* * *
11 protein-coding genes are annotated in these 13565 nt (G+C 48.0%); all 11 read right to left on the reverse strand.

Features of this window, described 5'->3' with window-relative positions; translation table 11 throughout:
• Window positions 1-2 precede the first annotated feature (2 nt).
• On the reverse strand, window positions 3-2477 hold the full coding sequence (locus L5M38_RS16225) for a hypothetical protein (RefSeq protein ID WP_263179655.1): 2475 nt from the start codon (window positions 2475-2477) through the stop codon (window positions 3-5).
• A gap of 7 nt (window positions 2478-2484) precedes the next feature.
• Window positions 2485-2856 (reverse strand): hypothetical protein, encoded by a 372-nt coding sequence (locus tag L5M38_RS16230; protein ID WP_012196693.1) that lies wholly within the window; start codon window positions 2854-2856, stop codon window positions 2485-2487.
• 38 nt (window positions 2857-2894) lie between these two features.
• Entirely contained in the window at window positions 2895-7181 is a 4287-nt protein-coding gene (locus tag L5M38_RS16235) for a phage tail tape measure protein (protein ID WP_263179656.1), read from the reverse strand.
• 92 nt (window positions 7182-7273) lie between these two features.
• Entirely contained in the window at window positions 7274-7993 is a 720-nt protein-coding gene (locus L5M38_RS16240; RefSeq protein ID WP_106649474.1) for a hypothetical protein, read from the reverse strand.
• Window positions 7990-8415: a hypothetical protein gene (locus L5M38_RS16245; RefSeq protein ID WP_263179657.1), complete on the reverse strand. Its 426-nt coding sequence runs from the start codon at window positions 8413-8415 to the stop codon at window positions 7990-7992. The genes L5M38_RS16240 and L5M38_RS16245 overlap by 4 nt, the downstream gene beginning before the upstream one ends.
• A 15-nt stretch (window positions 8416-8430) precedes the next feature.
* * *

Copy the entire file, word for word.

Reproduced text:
11 protein-coding genes are annotated in these 13565 nt (G+C 48.0%); all 11 read right to left on the reverse strand.

Features of this window, described 5'->3' with window-relative positions; translation table 11 throughout:
• Window positions 1-2 precede the first annotated feature (2 nt).
• On the reverse strand, window positions 3-2477 hold the full coding sequence (locus L5M38_RS16225) for a hypothetical protein (RefSeq protein ID WP_263179655.1): 2475 nt from the start codon (window positions 2475-2477) through the stop codon (window positions 3-5).
• A gap of 7 nt (window positions 2478-2484) precedes the next feature.
• Window positions 2485-2856 (reverse strand): hypothetical protein, encoded by a 372-nt coding sequence (locus tag L5M38_RS16230; protein ID WP_012196693.1) that lies wholly within the window; start codon window positions 2854-2856, stop codon window positions 2485-2487.
• 38 nt (window positions 2857-2894) lie between these two features.
• Entirely contained in the window at window positions 2895-7181 is a 4287-nt protein-coding gene (locus tag L5M38_RS16235) for a phage tail tape measure protein (protein ID WP_263179656.1), read from the reverse strand.
• 92 nt (window positions 7182-7273) lie between these two features.
• Entirely contained in the window at window positions 7274-7993 is a 720-nt protein-coding gene (locus L5M38_RS16240; RefSeq protein ID WP_106649474.1) for a hypothetical protein, read from the reverse strand.
• Window positions 7990-8415: a hypothetical protein gene (locus L5M38_RS16245; RefSeq protein ID WP_263179657.1), complete on the reverse strand. Its 426-nt coding sequence runs from the start codon at window positions 8413-8415 to the stop codon at window positions 7990-7992. The genes L5M38_RS16240 and L5M38_RS16245 overlap by 4 nt, the downstream gene beginning before the upstream one ends.
• A 15-nt stretch (window positions 8416-8430) precedes the next feature.